Since the Trump election, we have woken up to the prevalence and danger of fake news in America. Carefully designed to warp public opinion and spread by social media using high tech analytics, it has become a major threat to our democracy. Huge segments of the population no longer trust in expert opinion, even in logic. But this problem isn’t really new.
At least, the supplanting of myth for fact isn’t new. The classic example is the Medieval return to the notion that the earth is flat, thousands of years after the Greeks’ discovery that it is a sphere. The story of a renewed belief in its flatness—and of Columbus’s arguing against the ignorance of his age–is, however, also a myth. (If it interests you, you can follow it on the related blog post, the flat earth myth’s appeal.)
Even our image of Atlas holding up the earth is false. In fact, Atlas was forced by Zeus to hold up the sky, not the earth. The 2nd century Farnese statue, in which the nighttime celestial globe–covered with the constellations–seems to be solid, which may have contributed to the confusion.
So, how did false beliefs historically come to be taken as the truth—by everyone? The most obvious way for basic information to get lost is of course with the fall of civilizations: whole cities get lost, let alone their accumulative knowledge. In the case of the fall of Rome, great libraries were burned and scrolls were buried for so many centuries that knowledge of even their existence was lost. In the example of the 7 Wonders of the Ancient World, the notion of the 7 Wonders remained alive, but the list itself was lost until searched out by two artists. (More on this: How two artists 200 years apart rediscovered the lost Wonders.)
Other information–often readily available–comes and goes with cultural prejudice. Take the existence and function of the clitoris, for example. For 2000 years, Ancient Greeks scholars viewed the penis and clitoris as functionally equivalent in all aspects, but this knowledge was lost until rediscovered by male physicians. In fact, the organ itself was discovered and rediscovered repeatedly over the centuries. With half the human population in a good position to attest to the organ’s existence and function, one can only assume that cultural views of gender and sexuality were to blame.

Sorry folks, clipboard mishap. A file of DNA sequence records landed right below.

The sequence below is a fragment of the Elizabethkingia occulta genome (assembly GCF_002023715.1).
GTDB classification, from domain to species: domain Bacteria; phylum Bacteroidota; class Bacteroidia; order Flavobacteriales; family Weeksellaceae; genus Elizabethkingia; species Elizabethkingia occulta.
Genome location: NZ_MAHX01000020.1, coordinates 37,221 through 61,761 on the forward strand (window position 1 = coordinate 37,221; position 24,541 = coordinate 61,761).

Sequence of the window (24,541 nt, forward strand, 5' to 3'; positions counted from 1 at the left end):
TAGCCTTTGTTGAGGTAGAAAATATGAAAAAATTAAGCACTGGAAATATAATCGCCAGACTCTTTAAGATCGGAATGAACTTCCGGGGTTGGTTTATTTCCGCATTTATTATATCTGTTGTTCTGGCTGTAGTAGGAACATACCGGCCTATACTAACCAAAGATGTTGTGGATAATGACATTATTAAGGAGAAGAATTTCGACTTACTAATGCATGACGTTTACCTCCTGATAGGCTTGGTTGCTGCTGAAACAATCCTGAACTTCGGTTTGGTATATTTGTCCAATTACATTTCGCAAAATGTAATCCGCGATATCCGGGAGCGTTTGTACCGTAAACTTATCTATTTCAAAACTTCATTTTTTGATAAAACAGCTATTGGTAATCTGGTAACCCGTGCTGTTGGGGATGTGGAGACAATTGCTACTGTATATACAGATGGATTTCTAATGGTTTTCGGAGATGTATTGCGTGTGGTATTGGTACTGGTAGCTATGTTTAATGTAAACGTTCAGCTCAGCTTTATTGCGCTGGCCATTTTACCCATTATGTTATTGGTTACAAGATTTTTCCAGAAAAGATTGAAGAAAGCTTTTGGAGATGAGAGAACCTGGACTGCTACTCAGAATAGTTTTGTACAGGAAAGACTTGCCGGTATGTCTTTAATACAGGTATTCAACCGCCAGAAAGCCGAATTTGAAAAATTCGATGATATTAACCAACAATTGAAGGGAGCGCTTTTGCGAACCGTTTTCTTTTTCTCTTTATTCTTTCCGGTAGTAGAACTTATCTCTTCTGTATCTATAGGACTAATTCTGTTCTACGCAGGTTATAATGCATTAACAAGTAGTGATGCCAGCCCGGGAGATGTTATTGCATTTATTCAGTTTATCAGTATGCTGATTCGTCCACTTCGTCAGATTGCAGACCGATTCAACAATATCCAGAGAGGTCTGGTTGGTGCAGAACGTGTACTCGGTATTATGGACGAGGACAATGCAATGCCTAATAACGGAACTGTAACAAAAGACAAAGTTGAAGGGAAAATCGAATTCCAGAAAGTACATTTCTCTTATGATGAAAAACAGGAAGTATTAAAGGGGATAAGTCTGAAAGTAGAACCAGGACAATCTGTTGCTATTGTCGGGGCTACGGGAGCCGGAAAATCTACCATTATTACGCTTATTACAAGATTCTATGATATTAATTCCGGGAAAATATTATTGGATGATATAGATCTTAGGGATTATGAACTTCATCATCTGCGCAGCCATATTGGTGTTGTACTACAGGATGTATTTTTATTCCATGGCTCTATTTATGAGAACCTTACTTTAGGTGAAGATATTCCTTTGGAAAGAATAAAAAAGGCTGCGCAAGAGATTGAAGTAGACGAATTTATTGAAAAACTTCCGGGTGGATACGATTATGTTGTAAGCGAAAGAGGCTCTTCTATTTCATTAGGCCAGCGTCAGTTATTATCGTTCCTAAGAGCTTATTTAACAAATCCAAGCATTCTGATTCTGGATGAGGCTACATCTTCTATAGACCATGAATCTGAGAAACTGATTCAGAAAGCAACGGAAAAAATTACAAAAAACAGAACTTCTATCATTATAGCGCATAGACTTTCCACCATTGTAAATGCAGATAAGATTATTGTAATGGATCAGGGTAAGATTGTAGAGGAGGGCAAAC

The perpetuation of such ignorance only requires that the people in possession of the information not be asked, usually due to their demeaned social position. Consider the pre-Columbian Indians, who had been worshipping at the ruined cities of their ancestors for centuries but were never asked what they knew about the builders, when Europeans “discovered” the sites. Instead the explorers–blind even to the physical resemblance of the Indians to Mesoamerican carving and painting– attributed the construction of the cities to Egyptians (who had made pyramids) or even to men from outer space.
In more recent times, biologists constructed elaborate experiments to discover the wintering over sites of the Monarch butterflies but never canvassed the local people of Central Mexico, who certainly could not have failed to notice the annual arrival of millions of butterflies and, in fact, had mythologized them as the returning souls of the dead since pre-Columbian times. (More on this at: The Bugs and Us.)